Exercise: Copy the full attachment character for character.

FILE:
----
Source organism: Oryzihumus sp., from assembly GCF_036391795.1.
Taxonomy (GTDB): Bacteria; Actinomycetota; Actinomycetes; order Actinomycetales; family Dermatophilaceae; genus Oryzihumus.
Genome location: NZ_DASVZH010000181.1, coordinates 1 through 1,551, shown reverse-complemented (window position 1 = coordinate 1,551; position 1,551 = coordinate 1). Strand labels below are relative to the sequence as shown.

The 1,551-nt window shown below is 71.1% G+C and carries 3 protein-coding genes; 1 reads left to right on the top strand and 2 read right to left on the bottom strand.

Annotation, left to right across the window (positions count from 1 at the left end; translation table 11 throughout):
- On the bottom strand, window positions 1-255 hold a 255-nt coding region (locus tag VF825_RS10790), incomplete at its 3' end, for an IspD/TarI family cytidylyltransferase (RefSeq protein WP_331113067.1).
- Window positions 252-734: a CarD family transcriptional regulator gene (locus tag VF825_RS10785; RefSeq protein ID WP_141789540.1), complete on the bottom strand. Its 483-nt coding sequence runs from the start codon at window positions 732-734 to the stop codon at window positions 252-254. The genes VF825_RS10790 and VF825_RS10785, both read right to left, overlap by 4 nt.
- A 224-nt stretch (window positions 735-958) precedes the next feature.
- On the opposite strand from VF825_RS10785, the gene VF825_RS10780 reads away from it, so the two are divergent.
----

Source organism: Oryzihumus sp., from assembly GCF_036391795.1.
Taxonomy (GTDB): Bacteria; Actinomycetota; Actinomycetes; order Actinomycetales; family Dermatophilaceae; genus Oryzihumus.
Genome location: NZ_DASVZH010000181.1, coordinates 1 through 1,551, shown reverse-complemented (window position 1 = coordinate 1,551; position 1,551 = coordinate 1). Strand labels below are relative to the sequence as shown.

The 1,551-nt window shown below is 71.1% G+C and carries 3 protein-coding genes; 1 reads left to right on the top strand and 2 read right to left on the bottom strand.

Annotation, left to right across the window (positions count from 1 at the left end; translation table 11 throughout):
- On the bottom strand, window positions 1-255 hold a 255-nt coding region (locus tag VF825_RS10790), incomplete at its 3' end, for an IspD/TarI family cytidylyltransferase (RefSeq protein WP_331113067.1).
- Window positions 252-734: a CarD family transcriptional regulator gene (locus tag VF825_RS10785; RefSeq protein ID WP_141789540.1), complete on the bottom strand. Its 483-nt coding sequence runs from the start codon at window positions 732-734 to the stop codon at window positions 252-254. The genes VF825_RS10790 and VF825_RS10785, both read right to left, overlap by 4 nt.
- A 224-nt stretch (window positions 735-958) precedes the next feature.
- On the opposite strand from VF825_RS10785, the gene VF825_RS10780 reads away from it, so the two are divergent.